Again, there was little week-to-week movement in interest rates on home loans. The upcoming week is likely to continue the trend and see rates stay within a narrow range. Indices for adjustable-rate mortgages moved higher.
The average consumer who shopped at LendingTree for a mortgage to finance a home purchase was offered an average annual percentage rate of 4.99 percent during August. The average didn’t vary from the preceding month.
For the best borrowers, those who were in the 95th percentile, the average APR last month came to 4.32 percent. In July, the average APR for this group was 4.31 percent.
In its Primary Mortgage Market Survey for the week ended Sept. 6, Freddie Mac reported average 30-year fixed rates at 4.54 percent, up 2 basis points from the last report. The average was just 3.78 percent in the same seven days last year.
Sam Khater, Freddie’s chief economist, said in the report, “Borrowing costs may be slowly on the rise again in coming weeks, as investors remain optimistic about the underlying strength of the economy.”
Interest rates on residential loans are likely to remain near their current level in the next survey from Freddie, maybe a basis point or two lower, according to an analysis of Treasury market activity by Mortgage Daily.
But a majority of panelists surveyed by Bankrate.com for the week Sept. 5 to Sept. 11 disagreed with Mortgage Daily’s forecast and predicted rates will rise at least 3 BPS. A third saw no changes ahead, and just 8 percent projected a decline.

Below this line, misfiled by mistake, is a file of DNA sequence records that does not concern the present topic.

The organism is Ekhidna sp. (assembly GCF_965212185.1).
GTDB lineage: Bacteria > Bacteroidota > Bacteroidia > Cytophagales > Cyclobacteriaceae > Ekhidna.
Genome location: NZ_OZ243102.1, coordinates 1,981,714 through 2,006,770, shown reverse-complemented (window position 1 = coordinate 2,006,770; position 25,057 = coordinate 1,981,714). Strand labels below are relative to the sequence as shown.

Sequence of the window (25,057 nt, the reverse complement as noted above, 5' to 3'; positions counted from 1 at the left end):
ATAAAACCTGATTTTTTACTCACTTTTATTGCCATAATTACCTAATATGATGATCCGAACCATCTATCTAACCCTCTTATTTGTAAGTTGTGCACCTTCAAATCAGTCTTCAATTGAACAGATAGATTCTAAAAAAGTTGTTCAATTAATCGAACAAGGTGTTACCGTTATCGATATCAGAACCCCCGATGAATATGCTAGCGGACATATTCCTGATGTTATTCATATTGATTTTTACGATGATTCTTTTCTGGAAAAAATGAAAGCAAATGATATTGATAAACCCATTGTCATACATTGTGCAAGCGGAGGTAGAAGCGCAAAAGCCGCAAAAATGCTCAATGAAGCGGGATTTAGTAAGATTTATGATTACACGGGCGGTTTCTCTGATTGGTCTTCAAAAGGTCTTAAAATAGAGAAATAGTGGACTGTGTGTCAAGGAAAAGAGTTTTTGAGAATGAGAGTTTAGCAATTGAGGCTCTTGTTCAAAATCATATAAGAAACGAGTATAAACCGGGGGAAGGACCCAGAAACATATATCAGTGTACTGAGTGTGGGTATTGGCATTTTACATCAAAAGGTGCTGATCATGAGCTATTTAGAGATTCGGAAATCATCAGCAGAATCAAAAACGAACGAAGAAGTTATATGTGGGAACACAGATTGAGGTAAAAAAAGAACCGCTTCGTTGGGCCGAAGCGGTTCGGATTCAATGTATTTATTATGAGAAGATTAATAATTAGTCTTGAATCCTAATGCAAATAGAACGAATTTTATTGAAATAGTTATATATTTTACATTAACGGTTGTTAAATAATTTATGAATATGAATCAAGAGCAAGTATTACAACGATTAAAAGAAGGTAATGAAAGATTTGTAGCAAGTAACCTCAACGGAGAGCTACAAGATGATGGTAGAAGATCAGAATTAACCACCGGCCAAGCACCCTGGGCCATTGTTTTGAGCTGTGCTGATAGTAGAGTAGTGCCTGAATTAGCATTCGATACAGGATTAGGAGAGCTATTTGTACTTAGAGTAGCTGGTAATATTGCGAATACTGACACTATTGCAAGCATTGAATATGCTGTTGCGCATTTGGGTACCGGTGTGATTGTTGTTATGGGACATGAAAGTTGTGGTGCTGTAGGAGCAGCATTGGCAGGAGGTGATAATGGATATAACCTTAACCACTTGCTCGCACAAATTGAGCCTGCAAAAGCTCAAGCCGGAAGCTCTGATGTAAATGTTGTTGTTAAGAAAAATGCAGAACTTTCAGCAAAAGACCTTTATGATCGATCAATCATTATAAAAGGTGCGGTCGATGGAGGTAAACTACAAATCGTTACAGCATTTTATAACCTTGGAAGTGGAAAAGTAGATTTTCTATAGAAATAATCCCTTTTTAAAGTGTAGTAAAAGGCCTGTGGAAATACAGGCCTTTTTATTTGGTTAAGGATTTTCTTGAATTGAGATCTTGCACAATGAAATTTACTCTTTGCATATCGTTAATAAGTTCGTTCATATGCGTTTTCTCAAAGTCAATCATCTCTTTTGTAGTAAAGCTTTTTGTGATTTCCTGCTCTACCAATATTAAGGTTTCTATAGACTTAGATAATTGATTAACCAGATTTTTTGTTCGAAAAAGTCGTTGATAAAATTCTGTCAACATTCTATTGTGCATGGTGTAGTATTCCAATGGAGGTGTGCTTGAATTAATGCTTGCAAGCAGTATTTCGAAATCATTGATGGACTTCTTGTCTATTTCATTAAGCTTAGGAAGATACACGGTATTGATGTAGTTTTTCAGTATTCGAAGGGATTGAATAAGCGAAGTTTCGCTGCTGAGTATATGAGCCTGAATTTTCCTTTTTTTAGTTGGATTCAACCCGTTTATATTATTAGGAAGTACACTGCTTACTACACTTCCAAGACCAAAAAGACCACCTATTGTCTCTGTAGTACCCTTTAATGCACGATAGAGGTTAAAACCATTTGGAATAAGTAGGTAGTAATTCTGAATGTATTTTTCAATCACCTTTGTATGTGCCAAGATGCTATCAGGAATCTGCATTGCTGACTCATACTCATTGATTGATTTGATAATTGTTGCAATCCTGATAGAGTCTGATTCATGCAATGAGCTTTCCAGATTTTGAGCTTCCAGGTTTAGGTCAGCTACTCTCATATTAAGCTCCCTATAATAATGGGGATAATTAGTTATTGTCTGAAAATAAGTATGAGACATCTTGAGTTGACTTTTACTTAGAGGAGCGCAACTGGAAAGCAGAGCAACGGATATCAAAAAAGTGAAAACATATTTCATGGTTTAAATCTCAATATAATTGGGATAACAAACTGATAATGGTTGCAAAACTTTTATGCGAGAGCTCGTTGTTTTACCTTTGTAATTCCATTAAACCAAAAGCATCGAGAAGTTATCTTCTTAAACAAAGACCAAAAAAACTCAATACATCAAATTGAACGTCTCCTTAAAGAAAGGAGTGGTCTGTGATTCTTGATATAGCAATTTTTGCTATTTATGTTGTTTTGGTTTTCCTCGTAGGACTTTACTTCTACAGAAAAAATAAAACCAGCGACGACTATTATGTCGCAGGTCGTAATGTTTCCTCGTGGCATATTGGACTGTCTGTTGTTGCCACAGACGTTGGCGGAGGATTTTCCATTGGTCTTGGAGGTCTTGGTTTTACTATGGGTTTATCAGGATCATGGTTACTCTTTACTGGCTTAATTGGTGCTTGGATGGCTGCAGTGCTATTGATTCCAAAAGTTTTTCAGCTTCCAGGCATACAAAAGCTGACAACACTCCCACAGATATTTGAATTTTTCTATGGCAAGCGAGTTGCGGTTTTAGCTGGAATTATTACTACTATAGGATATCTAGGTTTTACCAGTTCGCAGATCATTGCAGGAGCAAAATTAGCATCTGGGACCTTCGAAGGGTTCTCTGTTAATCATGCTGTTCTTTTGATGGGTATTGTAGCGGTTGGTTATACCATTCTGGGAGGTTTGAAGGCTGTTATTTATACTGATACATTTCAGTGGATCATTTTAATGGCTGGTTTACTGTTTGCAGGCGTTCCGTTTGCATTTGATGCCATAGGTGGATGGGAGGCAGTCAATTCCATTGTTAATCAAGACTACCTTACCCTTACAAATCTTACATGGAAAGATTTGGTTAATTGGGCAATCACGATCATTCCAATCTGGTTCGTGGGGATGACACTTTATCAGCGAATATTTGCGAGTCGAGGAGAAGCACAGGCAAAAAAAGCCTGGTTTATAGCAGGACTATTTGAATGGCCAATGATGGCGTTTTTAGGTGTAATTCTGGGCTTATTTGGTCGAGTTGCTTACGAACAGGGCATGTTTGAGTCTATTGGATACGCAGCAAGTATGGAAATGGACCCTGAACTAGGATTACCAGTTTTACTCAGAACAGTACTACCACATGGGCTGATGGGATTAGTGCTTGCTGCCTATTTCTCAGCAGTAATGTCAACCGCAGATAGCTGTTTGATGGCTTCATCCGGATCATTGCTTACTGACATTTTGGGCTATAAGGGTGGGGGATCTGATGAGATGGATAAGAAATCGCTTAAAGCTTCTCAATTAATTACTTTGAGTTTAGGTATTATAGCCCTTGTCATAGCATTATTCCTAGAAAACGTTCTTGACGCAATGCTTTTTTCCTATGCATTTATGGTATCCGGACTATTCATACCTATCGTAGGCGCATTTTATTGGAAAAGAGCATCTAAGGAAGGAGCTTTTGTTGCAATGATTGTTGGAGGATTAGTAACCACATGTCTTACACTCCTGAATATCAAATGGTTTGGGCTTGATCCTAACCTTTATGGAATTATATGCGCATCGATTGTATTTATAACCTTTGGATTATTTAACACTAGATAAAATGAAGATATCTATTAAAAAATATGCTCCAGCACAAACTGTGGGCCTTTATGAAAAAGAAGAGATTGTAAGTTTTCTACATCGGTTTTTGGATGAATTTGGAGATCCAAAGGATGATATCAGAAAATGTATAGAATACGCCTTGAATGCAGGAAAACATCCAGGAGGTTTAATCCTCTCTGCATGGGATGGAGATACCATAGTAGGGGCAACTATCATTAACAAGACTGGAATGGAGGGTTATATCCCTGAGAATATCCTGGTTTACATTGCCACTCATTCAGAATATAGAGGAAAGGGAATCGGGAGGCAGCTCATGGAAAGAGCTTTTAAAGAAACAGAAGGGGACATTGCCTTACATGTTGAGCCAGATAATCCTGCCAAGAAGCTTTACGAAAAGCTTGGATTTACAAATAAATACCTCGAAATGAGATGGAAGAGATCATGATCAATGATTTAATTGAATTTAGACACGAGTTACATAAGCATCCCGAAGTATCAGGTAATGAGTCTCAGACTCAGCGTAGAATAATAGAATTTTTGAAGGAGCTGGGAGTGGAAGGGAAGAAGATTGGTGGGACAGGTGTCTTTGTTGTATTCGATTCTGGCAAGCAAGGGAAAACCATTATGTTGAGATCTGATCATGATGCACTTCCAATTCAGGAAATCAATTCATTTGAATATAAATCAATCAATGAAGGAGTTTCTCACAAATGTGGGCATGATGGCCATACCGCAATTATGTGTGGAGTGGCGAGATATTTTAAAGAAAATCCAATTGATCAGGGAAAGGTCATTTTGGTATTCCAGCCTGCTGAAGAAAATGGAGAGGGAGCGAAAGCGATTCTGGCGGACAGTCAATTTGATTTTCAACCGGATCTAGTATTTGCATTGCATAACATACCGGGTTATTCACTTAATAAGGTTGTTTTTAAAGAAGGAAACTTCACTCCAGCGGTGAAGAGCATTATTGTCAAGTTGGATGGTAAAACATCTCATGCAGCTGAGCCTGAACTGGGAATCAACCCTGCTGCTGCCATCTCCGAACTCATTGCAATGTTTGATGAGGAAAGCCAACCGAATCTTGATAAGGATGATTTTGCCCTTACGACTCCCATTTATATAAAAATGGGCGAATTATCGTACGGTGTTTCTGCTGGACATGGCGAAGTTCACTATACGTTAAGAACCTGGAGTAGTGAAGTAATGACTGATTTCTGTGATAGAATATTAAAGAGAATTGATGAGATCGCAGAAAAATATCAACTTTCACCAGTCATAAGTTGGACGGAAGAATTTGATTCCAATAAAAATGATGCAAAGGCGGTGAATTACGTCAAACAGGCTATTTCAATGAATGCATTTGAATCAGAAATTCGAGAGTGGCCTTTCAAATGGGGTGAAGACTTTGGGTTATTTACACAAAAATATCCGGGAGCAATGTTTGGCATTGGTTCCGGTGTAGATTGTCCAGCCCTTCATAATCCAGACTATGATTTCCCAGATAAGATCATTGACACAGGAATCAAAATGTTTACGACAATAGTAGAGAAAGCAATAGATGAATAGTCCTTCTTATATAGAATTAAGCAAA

Jumbo rates in the U.S. Mortgage Market Index report from Mortgage Daily and OpenClose for the week ended Aug. 31 were 11 BPS worse than conforming rates, thinning from 12 BPS a week prior.
With an average of 3.99 percent, fifteen-year fixed rates were 2 BPS higher than in the week ended Aug. 30, according to Freddie’s survey. The spread between 15- and 30-year rates was unchanged at 55 BPS.
Freddie reported that five-year, Treasury-indexed, hybrid ARMs averaged 3.93 percent this week, jumping 8 BPS from the preceding seven-day period.
Hybrid ARMs adjust according to the yield on the one-year Treasury note, which the Treasury Department reported climbed to 2.50 percent Thursday from 2.47 percent seven days earlier.
Other legacy ARMs are tied to the six-month London Interbank Offered Rate, which inched up to 2.54 percent Wednesday from
2.53 percent the previous Wednesday, Bankrate.com reported.
When LIBOR is retired, the
Secured Overnight Financing Rate will take its place. SOFR moved up to 1.95 percent Wednesday from 1.93 percent a week earlier, the Federal Reserve Bank of New York reported.
The Federal Home Loan Bank of San Francisco reported that the Cost of Funds Index
climbed to 1.018 percent in July from 0.934 percent in June.
ARM share in last week’s Mortgage Market Index report was 17.6 percent, the same as in the previous week.